A Spitfire has been rebuilt in a Cumbrian back garden with original wheels, a baked beans can and a £7 joystick.

David Price, an author from Cotehill, started building the model in 2018 and estimates that it has taken him 3,000 hours to complete at a cost of £5,000.

Mr Price, 58, used an empty Heinz can which acts as the electrical transformer for the replica. He made the joystick himself out of electrical wiring and wood.

The tail-wheel rubber wheels are all genuine, as is a canopy which is made from Perspex.

The black dials which form the cockpit of Mr Price’s creation are also real and had been kept in wax paper packaging since 1944. The full-size fighter aircraft spans a total of 33ft.

The Spitfire in progress – measurements for the 33ft aircraft were taken from a book

Credit: Richard Rayner Photography

Downpipe brackets are used to hold down the doors of the undercarriage of the Spitfire, while the aerial was made with a 3D printer courtesy of a neighbour.

During the manufacturing process Mr Price took inspiration from a history book that features the blueprints for the first Spitfires, which were built in the mid-1930s.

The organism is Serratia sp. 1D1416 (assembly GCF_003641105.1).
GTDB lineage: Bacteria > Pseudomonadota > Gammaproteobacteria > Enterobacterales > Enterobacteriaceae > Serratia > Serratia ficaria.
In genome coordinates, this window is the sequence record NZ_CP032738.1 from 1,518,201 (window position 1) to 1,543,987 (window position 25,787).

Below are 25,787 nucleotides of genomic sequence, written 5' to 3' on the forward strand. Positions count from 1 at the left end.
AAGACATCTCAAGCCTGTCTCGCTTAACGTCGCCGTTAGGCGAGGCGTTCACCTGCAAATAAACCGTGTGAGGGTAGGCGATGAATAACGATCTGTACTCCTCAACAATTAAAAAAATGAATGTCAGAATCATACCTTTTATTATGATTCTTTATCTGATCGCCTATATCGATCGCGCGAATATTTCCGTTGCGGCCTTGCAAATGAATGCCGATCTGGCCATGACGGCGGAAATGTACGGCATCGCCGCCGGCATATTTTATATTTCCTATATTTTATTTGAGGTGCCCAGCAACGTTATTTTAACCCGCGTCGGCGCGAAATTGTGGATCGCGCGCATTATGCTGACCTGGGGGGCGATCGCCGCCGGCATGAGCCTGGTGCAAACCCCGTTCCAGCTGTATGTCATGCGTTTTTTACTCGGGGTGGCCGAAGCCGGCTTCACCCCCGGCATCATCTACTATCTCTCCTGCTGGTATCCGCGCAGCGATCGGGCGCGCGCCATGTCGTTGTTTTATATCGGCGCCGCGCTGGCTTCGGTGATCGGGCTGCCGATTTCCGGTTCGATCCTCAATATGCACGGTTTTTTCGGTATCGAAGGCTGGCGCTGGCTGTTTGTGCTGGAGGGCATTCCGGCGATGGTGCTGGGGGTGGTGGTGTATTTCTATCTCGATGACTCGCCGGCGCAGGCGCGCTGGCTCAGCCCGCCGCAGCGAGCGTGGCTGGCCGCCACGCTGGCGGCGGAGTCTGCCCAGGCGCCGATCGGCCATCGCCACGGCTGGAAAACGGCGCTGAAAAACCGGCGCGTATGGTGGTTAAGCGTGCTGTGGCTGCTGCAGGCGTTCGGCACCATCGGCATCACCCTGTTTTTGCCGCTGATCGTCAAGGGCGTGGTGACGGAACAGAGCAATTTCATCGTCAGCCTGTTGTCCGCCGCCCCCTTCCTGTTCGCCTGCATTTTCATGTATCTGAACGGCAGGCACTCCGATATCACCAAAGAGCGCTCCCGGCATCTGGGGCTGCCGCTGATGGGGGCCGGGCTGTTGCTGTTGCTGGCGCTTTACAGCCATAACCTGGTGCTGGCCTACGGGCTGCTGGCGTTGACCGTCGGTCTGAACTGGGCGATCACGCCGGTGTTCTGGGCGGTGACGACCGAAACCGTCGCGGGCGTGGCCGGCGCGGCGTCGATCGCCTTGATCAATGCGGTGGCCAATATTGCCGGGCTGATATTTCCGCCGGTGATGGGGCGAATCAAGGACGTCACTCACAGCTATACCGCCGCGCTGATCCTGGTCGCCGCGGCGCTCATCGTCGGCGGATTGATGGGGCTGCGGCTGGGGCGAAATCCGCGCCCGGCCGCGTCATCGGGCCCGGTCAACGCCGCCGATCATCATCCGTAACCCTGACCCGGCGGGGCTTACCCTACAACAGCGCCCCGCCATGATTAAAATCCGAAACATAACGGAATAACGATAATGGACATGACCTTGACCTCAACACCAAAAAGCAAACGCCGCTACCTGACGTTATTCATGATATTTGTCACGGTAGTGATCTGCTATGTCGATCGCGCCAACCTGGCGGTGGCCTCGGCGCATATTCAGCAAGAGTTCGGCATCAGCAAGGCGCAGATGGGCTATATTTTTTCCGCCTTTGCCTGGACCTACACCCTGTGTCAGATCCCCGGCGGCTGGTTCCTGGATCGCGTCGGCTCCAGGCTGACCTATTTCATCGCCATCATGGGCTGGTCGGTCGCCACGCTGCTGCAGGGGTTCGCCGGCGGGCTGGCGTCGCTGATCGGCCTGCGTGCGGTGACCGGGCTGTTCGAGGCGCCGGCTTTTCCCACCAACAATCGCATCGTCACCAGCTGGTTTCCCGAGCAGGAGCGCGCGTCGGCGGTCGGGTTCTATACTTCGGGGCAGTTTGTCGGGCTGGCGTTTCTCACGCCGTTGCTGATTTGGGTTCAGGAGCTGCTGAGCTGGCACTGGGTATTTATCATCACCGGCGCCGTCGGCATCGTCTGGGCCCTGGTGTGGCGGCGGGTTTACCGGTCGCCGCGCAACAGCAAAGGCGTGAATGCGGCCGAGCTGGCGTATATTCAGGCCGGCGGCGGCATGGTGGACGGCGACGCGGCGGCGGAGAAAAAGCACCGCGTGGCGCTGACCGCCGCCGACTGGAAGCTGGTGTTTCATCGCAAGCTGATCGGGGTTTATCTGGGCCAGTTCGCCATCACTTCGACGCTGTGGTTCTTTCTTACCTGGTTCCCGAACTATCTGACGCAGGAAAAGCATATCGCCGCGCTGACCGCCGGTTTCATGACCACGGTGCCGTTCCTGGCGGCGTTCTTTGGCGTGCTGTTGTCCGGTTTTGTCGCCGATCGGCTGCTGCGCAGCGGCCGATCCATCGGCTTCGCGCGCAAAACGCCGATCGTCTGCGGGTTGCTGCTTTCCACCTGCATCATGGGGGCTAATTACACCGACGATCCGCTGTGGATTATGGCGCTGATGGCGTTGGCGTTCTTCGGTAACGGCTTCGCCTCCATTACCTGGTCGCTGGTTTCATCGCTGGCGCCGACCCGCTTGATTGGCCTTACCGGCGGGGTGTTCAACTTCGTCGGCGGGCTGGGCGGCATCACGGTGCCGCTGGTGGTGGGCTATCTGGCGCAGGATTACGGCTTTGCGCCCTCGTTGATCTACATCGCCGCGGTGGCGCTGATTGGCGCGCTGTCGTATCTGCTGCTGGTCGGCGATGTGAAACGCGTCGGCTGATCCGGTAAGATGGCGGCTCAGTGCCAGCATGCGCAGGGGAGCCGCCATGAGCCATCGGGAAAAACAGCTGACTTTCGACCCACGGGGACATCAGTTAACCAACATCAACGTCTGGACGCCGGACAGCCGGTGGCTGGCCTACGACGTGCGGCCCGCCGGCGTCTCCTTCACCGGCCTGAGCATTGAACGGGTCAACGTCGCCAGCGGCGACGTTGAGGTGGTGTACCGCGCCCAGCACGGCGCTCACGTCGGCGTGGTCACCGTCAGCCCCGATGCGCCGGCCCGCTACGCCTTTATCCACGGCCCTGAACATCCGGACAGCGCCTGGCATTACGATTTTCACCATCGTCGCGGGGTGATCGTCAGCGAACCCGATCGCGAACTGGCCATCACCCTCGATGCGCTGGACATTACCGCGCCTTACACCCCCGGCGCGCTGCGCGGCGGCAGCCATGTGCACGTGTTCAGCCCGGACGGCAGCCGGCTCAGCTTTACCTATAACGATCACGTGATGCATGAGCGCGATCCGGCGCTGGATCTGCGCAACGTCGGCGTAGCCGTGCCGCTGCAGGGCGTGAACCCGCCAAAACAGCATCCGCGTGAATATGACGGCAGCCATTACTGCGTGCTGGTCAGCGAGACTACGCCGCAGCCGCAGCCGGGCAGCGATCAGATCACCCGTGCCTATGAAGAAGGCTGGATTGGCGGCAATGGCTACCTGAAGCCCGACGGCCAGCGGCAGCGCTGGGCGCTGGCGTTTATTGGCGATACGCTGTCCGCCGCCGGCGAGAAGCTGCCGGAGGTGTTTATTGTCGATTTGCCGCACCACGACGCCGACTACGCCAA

“Lots of people ask me why, I’ve always admired the spitfire and it started as a little project,” he told ITV. “I thought I’ll build a couple of wingtips and just see how it goes.

“I think the Spitfire seems to represent for a lot of people the kind of icon of freedom. It sort of conjures up something and I think in its form as well it’s kind of a beautiful creation.”

The Spitfire was integral to British victory in the Battle of Britain in 1940. It was introduced for military use in 1938 – a total of 20,351 have been built.